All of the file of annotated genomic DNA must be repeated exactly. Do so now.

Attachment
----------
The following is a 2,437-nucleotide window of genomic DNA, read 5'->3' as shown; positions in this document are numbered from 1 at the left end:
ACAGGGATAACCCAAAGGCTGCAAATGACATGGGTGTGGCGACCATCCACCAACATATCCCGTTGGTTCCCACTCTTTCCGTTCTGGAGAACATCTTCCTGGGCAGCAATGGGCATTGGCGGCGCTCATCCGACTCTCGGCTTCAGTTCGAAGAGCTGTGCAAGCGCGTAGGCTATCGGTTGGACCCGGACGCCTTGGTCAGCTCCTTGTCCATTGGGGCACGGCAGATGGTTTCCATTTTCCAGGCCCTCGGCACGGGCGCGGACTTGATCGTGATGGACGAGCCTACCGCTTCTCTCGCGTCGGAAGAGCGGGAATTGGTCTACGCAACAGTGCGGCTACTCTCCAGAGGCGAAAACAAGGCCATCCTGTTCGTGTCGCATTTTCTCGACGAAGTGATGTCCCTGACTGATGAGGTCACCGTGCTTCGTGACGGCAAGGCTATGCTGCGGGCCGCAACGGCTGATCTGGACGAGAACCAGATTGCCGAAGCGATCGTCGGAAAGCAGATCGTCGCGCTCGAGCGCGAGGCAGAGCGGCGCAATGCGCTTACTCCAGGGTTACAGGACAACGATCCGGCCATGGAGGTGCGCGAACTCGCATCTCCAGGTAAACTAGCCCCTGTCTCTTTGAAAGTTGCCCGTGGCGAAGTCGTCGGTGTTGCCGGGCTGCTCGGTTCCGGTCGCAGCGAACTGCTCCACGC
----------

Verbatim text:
The following is a 2,437-nucleotide window of genomic DNA, read 5'->3' as shown; positions in this document are numbered from 1 at the left end:
ACAGGGATAACCCAAAGGCTGCAAATGACATGGGTGTGGCGACCATCCACCAACATATCCCGTTGGTTCCCACTCTTTCCGTTCTGGAGAACATCTTCCTGGGCAGCAATGGGCATTGGCGGCGCTCATCCGACTCTCGGCTTCAGTTCGAAGAGCTGTGCAAGCGCGTAGGCTATCGGTTGGACCCGGACGCCTTGGTCAGCTCCTTGTCCATTGGGGCACGGCAGATGGTTTCCATTTTCCAGGCCCTCGGCACGGGCGCGGACTTGATCGTGATGGACGAGCCTACCGCTTCTCTCGCGTCGGAAGAGCGGGAATTGGTCTACGCAACAGTGCGGCTACTCTCCAGAGGCGAAAACAAGGCCATCCTGTTCGTGTCGCATTTTCTCGACGAAGTGATGTCCCTGACTGATGAGGTCACCGTGCTTCGTGACGGCAAGGCTATGCTGCGGGCCGCAACGGCTGATCTGGACGAGAACCAGATTGCCGAAGCGATCGTCGGAAAGCAGATCGTCGCGCTCGAGCGCGAGGCAGAGCGGCGCAATGCGCTTACTCCAGGGTTACAGGACAACGATCCGGCCATGGAGGTGCGCGAACTCGCATCTCCAGGTAAACTAGCCCCTGTCTCTTTGAAAGTTGCCCGTGGCGAAGTCGTCGGTGTTGCCGGGCTGCTCGGTTCCGGTCGCAGCGAACTGCTCCACGC